Celebrate the Sweet 16th anniversary of Georgetown’s arts hub in an exciting array of events with alumni, faculty, and current students!




Derek Goldman, Ph.D.
Director, Theater & Performance Studies Program;
Co-founding Director, Laboratory for Global Performance and Politics; Professor


Maya E. Roth, Ph.D.
Della Rosa Distinguished Associate Professor of Theater;
Artistic Director, Davis Performing Arts Center

Soyica Colbert, Ph.D.
Idol Family Professor, Georgetown College;
Professor of African American Studies and Performing Arts

Reginald Douglas (C’09), B.A.
Adjunct Lecturer

Dorothy Barnes Driggers, M.F.A.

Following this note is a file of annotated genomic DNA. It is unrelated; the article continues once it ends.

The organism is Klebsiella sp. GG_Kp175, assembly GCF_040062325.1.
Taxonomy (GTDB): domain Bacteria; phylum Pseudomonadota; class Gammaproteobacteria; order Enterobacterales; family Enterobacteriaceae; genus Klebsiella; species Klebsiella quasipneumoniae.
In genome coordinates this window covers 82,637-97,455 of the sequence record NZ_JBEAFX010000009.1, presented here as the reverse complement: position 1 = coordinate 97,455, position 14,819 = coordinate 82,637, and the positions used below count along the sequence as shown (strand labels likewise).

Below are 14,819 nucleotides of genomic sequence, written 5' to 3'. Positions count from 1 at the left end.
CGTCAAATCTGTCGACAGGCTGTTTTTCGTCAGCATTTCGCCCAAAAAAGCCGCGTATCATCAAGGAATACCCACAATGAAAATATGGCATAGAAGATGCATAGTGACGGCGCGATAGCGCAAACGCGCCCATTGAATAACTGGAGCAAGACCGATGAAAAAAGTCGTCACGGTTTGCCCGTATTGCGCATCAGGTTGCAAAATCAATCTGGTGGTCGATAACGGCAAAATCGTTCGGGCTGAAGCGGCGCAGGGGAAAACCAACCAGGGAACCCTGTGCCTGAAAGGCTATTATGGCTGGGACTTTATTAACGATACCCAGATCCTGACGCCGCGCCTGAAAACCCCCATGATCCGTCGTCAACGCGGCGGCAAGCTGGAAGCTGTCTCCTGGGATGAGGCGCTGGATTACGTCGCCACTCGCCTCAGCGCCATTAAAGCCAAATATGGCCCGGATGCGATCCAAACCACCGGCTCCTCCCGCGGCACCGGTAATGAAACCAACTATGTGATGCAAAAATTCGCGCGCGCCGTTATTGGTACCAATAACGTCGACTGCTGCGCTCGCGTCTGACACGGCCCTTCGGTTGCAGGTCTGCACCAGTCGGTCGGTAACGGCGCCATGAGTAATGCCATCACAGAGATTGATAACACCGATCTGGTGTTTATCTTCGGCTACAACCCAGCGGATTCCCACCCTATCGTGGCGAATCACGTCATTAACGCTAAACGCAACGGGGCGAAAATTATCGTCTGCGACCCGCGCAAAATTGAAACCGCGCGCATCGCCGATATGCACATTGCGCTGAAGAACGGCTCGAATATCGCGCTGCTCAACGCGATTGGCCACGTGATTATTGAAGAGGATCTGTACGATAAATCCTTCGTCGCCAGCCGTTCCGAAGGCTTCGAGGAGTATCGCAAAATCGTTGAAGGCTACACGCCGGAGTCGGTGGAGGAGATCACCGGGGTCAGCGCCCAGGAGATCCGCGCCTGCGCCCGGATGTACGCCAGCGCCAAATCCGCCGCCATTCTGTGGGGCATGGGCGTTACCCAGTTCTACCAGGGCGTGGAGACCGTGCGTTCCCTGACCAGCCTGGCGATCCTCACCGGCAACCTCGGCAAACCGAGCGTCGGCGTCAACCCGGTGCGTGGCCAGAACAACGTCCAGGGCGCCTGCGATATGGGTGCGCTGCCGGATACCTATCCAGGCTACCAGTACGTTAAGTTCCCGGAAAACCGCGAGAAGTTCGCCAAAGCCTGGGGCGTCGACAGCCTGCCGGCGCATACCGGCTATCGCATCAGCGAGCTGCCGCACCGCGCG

Adjunct Assistant Teaching Professor;
Davis Center Costume Shop and Properties Manager

Christine Evans, Ph.D.

Anita Gonzalez, Ph.D.
Founding Co-Leader of the Racial Justice Institute;
Professor of African American Studies and Performing Arts

Robert Jansen, M.F.A.
Adjunct Assistant Professor

Emma Crane Jaster, B.A.
Adjunct Lecturer (TPST & Dance);
Global Fellows Program Manager and resident movement artist, The Lab

Sarah Marshall, B.F.A.
Adjunct Associate Professor of Practice

Kate Eastwood Norris, M.F.A.
Adjunct Lecturer

Natsu Onoda Power, Ph.D.

Alexandra Templer (C’15), M.F.A.
Adjunct Lecturer

Michael T. Williams, M.F.A.
Assistant Professor of Practice; Artistic Adviser to Co-Curricular Theater


Anthony R. DelDonna, Ph.D.
Director, Music Program;

Frederick A. Binkholder, M.M.
Professor of Practice

Paul Bratcher, M.M.
Adjunct Assistant Professor of Oractice

Netanel Draiblate, M.M.
Adjunct Assistant Professor of Practice

Angel Gil-Ordóñez, Artists Diploma
Professor of Practice

Jay Hammond, Ph.D.
Assistant Professor of Practice

Benjamin J. Harbert, Ph.D.
Associate Professor